Overview: A woman in a marriage of convenience falls in love with another man. Studiocanal; 2016; 120 Minutes.
Too Familiar: From the Land of the Moon offers ageneric French period piece melodrama. The premise is too familiar: forbidden and unrequited love disrupts the life of a young and at least somewhat insane Gabrielle (Marion Cotillard). Garbielle is married off to a stranger for whom she has no feelings and simultaneously unable to start a relationship with an officer in the army for whom she does.
There is little that differentiates this film from the others like it. It is generic, painfully over-dramatic, and saccharine. There are solid performances, especially from Marion Cotillard (who generally can do no wrong). Cottilard portrays Gabrielle as fragile and broken. But the character is just so poorly by screenwriters Nicole Garcia and Jacques Fieschi and poorly understood by Director Garcia that any form of sympathy toward the character is made impossible. Onemight feel more readily sorry for the men in her life, whom she pursues and relies upon or steps over in such dreary, uncouth ways. It is a somewhat preposterous final product, one that perpetuates concepts of feminine fragility and adheres to terrible relationship politics that assume women’s heavy reliance on men.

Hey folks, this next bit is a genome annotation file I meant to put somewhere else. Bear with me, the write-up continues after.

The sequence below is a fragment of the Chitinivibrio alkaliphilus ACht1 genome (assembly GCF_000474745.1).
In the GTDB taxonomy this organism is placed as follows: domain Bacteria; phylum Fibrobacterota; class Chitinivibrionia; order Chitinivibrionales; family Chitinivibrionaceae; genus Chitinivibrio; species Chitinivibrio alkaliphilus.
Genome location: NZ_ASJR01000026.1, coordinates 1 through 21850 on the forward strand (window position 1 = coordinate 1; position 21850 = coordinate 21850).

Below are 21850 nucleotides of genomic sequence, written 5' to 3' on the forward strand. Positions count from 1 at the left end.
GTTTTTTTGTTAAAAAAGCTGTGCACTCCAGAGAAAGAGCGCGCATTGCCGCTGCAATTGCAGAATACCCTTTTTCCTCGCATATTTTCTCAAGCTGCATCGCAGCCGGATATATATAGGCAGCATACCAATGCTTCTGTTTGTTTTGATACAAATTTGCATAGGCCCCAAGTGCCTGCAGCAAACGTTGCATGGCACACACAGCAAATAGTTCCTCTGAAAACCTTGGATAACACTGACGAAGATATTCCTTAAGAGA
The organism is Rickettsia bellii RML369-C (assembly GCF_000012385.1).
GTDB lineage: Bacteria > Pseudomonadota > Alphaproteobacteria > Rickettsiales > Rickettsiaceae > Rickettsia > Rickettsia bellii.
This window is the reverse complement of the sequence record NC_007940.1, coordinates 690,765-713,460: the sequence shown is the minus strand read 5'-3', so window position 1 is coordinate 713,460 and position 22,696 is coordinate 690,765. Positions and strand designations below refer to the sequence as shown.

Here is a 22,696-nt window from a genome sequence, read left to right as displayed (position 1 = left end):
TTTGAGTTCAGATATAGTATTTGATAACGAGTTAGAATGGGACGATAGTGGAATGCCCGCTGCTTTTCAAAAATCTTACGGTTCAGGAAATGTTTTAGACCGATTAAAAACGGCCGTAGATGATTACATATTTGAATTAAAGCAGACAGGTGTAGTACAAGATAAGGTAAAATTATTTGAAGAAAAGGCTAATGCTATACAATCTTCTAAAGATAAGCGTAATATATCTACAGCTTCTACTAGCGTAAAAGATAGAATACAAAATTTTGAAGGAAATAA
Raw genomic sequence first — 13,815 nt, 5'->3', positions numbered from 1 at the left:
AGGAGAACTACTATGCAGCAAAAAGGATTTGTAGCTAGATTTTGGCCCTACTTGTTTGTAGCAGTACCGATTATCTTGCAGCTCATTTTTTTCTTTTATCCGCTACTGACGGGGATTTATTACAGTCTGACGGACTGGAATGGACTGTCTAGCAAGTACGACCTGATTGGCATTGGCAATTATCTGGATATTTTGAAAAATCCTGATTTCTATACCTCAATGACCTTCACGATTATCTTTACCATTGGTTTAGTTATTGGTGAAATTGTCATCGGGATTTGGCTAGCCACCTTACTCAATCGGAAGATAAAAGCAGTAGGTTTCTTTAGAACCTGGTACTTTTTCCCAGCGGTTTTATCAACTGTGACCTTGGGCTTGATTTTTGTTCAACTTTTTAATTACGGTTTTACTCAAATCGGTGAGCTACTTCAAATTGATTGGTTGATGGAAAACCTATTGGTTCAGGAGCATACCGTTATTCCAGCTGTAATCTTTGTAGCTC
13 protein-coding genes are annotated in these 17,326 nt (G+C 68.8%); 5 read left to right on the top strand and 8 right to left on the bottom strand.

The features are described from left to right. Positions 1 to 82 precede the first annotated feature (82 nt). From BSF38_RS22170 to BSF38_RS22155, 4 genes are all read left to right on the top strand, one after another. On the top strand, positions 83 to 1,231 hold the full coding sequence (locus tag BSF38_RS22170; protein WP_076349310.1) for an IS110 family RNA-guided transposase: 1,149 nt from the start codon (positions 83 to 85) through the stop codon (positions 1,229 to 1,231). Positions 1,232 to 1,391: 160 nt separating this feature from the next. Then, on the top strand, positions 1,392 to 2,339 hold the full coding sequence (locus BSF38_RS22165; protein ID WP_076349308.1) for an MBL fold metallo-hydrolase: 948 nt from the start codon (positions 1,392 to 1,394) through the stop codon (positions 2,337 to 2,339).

Wasteful: A great score from Emmanuel Ferrier and Nathan W. Klein is wasted by predictable cues. Christoph Beaucarne’s shallowly pleasant cinematography adds little in function. Certain scenes scream emotive commands at the audience but the execution is generally cold. The framing device in which Gabrielle finds herself coincidentally stuck in traffic with her family on the street of her past lover’s house feels so unnecessary, an unfulfilled attempt at adding some much-needed innovation. It all lends to a Lifetime-worthy effort, enhancing the overlying sense of artifice that distracts from any true emotional connection to the film or its characters’ plights. The sentimentalism is flatly undeserved.
The last half-hour of the film seems to negate anything that the first hour-and-a-half builds up to. With a preposterously campy, ludicrously uncharacteristic twist (that left the press audience laughing yet still applauding vigorously by the end, somehow), the film seems to undergo an identity crisis. It is a funny-bad turn approaching levels of “it was all just a dream.”
Overall: From the Land of the Moon is this year’s Cannes anomaly. It is an expensive-looking, extremely confused film that fails to make any positive impression.